Getting back to salt…

Salt has many practical applications and is scientifically very cool…or hot

In fact, adding salt lowers the freezing temperature of water and for winter roads, it means that the water won’t freeze as easily. For ice cream, it allows the temperature of the mixture to get colder. Since ice cream isn’t just water, it needs to be a little below 32°F to freeze

But salt also does the exact opposite. Salt added to water increases the boiling point of the water, meaning your water will have a higher temperature when you add your pasta, so it will cook better.

Salt has these two possible extremes.

Salt is a crystal. Crystals play an important role in the duties of the High Priest as his breastplate featured 12 rare stones and crystals. Crystals also appear in a shared, rare vision of God.

​“Then Moses, and Aaron, Nadav, and Avihu, and seventy of the elders of Israel went up the mountain; ​And they saw the God of Israel; and there was under his feet a kind of paved crystal of a sapphire stone, as clear as the sky itself.”

Some people believe that crystals have an inherent power that can be harnessed and used for their benefit. Some use crystals to ward off bad energy and attract good luck.

None of these superstitious beliefs about crystals come from the Bible. The Bible does’nt say that crystals are helpful for attracting wealth, romance, or warding off evil spirits; neither does it say that crystals are needed to connect to the Creator.  On the contrary, the Bible warns strongly against engaging in anything related to superstition and the occult.

What does it mean to be a crystal? How is the word “crystal“ used?i

If you crystallize an opinion or idea, or if it crystallizes, it becomes fixed and definite in someone’s mind. It is to make the mind free from confusion or ambiguity; to make things clear.

In business crystallization is to sell an investment at a particular time and to make a profit or loss from that investment:

“By selling the shares now, your gain will be crystallized.”

So what is the Torah’s most famous reference to salt? Genesis 19:26

“But his wife looked back from behind him, and she became a pillar of salt.”


Of course this is referring to Lot’s wife. Lot is the nephew of Abraham and has a penchant for getting into trouble. The Torah doesn’t give a name for Lot’s spouse. In the Midrash, Lot’s wife’s name is given as Edith…I call her Crystal.

The Hebrew verb used for Lot’s wife “looking” back at Sodom is TaBaT. Here, her looking back at Sodom differs from other words with the same meaning in this portion. This implies that Edith’s looking back is significant.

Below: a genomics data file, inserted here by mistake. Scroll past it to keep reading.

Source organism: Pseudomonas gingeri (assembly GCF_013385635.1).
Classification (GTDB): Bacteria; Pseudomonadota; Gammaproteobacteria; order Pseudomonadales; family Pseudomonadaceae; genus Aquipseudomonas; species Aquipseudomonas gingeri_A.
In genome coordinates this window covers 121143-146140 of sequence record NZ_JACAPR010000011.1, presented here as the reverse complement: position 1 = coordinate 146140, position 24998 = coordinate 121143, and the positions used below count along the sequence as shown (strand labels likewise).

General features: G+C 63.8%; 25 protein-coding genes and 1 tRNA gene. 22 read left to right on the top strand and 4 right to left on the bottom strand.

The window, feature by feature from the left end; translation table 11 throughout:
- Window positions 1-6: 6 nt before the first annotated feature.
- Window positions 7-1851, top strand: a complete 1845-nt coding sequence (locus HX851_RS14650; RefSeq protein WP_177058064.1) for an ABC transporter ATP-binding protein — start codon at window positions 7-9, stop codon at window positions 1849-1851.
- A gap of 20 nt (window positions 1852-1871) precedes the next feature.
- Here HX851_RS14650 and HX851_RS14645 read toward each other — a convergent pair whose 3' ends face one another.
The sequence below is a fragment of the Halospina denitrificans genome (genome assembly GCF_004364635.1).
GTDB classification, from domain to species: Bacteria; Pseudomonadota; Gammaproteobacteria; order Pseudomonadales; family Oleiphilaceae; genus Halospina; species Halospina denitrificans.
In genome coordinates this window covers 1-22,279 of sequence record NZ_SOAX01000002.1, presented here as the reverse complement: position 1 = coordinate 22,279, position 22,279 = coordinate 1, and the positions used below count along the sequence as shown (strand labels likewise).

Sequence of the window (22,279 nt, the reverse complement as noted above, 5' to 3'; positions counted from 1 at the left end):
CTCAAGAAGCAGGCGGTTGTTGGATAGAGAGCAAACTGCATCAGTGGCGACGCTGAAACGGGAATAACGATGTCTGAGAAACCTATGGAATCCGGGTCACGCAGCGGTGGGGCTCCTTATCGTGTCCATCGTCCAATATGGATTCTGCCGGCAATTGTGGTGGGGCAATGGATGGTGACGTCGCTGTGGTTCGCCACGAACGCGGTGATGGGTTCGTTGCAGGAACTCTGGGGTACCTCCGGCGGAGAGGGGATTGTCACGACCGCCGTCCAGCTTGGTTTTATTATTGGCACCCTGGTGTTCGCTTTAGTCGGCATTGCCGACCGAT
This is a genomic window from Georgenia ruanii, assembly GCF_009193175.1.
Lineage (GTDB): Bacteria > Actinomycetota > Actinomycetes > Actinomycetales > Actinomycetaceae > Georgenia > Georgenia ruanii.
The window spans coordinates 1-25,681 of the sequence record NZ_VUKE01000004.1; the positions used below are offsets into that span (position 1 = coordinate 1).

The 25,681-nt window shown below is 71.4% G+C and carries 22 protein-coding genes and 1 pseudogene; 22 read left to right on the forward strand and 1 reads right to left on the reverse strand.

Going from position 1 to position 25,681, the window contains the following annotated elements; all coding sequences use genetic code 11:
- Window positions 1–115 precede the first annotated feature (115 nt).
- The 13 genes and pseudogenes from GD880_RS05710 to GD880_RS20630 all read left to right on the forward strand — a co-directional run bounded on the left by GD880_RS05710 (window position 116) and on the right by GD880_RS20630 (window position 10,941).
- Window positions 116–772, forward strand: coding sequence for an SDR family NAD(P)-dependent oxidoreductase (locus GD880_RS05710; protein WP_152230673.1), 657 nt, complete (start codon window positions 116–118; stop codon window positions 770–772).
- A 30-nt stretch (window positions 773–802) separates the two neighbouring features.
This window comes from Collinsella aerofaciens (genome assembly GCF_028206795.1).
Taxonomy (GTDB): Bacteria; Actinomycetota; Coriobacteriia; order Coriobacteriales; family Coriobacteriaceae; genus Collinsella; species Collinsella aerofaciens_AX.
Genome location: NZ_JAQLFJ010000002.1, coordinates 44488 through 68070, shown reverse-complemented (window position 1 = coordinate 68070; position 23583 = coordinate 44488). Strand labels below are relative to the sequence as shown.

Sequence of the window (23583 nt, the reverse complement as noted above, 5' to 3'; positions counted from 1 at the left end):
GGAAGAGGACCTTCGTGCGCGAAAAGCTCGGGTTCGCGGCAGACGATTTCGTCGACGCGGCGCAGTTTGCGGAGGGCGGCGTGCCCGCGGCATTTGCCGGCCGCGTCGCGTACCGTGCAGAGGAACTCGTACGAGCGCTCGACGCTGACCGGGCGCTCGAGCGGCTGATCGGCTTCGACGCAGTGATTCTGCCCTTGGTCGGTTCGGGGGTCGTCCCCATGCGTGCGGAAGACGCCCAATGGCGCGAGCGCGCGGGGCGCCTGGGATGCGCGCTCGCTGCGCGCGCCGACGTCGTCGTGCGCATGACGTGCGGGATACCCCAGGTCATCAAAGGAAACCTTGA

The verb TaBaT implies –  looking at, keeping in sight. a looking down from above, watching owner-less objects, or abandoned objects, a watching which gives one the right of possession.

Lot’s wife looked back with abandon, with no inhibitions or restraint. Perhaps she still felt attached to the people of Sodom and Gomorrah, that she belonged with them, and so she felt that she had abandoned her city, her home. Perhaps the ideology of the evil people of Sodom, of taking advantage of the vulnerable, crystallized in her mind. And because of this her inability to show true compassion became an obstacle in the evolution of the Jewish people. And so she is still standing in the desert of Israel not having moved in 5,000 years.

There are those whose minds have crystallized, who hold tight to their opinions and ideas, and there is no possibility of ever getting them to reconsider their position on things, or to acknowledge basic facts and truth. We may find this very frustrating. But just as one could have negativity crystallized in their very essence it is also possible to have the positive permanently imprinted into our kishkes or our kidneys. 

And maybe this what a Covenant of Salt is all about. That deep in our core, in our very essence, we agree to find the positive and holiness everywhere and in everyone. Like the Creator’s relationship with the Priests and with the offspring of King David we make a covenant that crystallizes in our kidneys when we commit to avoid extremes, to find inner balance and wholeness and to wish this for others. 

So, take all this with a grain of salt….and may we all cultivate and crystallize compassion in our hearts, and soul, and our kidneys.